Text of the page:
Preparing for a poetry reading can be a bit unnerving, especially if you’ve got lots of poems in your folder and especially if you’re relatively new to poetry readings. It might help to approach the event as if you’re a musician. Create a set list.
And how, exactly, do we do that? Before you start creating your set list, think about your goals for the reading.
Some of us approach the reading as a way to sell our books. Those of you who see this approach as too mercenary can skip ahead a paragraph or two.
Obviously, if you’re hoping to sell books, your set list should be composed primarily of poems from the book you hope to sell (on Thursday, I’ll address creating a set list if you’ve got several books to sell). You don’t want people hearing your poems, falling in love with them, buying your book, and getting home to the crushing realization that they didn’t get a copy of the poem they loved after all.
That still leaves you with decisions to make; obviously, you can’t read the whole book. Look at the book and choose the poems that best represent the book as a whole. I’d end with a poem (or two or three poems) that leaves your audience in an uplifted mood.
But let’s say you don’t have a book or you don’t want to focus on selling a book. The basic advice still holds true: which of your poems best represents your body of work? Which poems go best together? Which threads (of imagery, of musicality, of form) do you want to use to weave your poems together into a unified reading?
Or maybe you don’t want to be unified. Maybe you want to show the diversity of your poetic skills. Again, you can think in terms of a set list, but each set will be smaller: the sonnet set, the surreal set, the set of poems that revolve around astronomical themes.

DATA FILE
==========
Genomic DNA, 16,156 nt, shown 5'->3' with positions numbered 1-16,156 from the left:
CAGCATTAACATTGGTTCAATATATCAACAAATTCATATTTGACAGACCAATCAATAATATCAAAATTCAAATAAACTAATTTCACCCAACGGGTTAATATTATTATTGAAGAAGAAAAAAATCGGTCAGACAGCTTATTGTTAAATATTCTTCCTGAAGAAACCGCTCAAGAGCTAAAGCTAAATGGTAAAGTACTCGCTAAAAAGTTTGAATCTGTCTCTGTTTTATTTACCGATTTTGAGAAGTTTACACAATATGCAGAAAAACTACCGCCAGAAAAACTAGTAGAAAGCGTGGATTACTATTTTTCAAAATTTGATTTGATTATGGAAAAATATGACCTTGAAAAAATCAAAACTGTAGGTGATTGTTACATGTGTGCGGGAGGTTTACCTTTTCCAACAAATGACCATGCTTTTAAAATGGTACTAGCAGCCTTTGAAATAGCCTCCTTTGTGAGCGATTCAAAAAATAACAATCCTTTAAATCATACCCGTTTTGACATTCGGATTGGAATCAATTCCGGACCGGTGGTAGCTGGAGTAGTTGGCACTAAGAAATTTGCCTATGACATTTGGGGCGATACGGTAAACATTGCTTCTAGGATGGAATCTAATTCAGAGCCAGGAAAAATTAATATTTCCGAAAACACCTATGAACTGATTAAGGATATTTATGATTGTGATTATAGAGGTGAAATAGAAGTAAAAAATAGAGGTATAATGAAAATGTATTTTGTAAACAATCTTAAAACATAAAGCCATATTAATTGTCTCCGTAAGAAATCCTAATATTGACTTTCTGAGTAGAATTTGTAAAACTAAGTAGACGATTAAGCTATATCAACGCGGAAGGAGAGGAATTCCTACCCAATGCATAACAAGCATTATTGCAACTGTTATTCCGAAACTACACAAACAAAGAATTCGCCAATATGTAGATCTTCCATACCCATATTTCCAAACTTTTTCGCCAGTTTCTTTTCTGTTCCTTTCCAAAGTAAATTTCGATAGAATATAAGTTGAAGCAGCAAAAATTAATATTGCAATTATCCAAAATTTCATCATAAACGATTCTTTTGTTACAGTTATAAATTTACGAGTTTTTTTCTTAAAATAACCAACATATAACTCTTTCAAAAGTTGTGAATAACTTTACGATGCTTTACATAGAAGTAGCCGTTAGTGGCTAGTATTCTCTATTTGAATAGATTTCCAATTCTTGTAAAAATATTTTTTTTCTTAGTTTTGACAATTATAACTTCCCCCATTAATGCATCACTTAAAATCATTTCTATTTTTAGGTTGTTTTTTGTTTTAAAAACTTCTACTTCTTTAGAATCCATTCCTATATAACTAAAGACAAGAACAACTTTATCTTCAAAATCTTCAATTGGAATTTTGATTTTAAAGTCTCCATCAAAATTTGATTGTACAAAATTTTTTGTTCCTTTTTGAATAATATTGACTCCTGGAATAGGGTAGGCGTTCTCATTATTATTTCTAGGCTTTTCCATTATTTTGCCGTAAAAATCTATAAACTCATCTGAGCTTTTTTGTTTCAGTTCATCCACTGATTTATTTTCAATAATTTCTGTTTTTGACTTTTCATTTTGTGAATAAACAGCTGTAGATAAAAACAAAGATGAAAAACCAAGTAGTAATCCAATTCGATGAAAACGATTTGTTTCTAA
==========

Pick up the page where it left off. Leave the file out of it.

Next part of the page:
Be sure to read your poems out loud before you head to the poetry reading. A reading in the privacy of your living room will let you be sure that you can read the poems smoothly. Some poems are just too hard to read out loud. That’s cool. But you want to be sure which poems those are before you get to the reading.
If you’re sharing the stage, it’s even more important to practice before you get to the reading. You want to be sure you know how much time you’re allotted, and you want to make sure your reading comes in under that time instead of over it.
It doesn’t hurt to have an extra set list or two stashed in your bag. Once, I thought I would be sharing the stage with two other poets and a jazz band would perform after our reading. For reasons that were never explained to me, the other two poets never arrived. Happily, I was able to keep going until the jazz band arrived. I felt slightly bad for the audience members who might have come to hear the work of the other poets. But as a performer, my duty was to fill the time allotted, so that the jazz band had a full audience.
I travel with extra poems. You never know when you’ll get a standing ovation, when people will demand to hear more. Like a musician, you don’t want your audience to regret asking for more. Leave them with two or three more poems, and then get ready to sign the books you’ve sold. Or head to the champagne table to talk to the inquisitive and to your fans, old and new.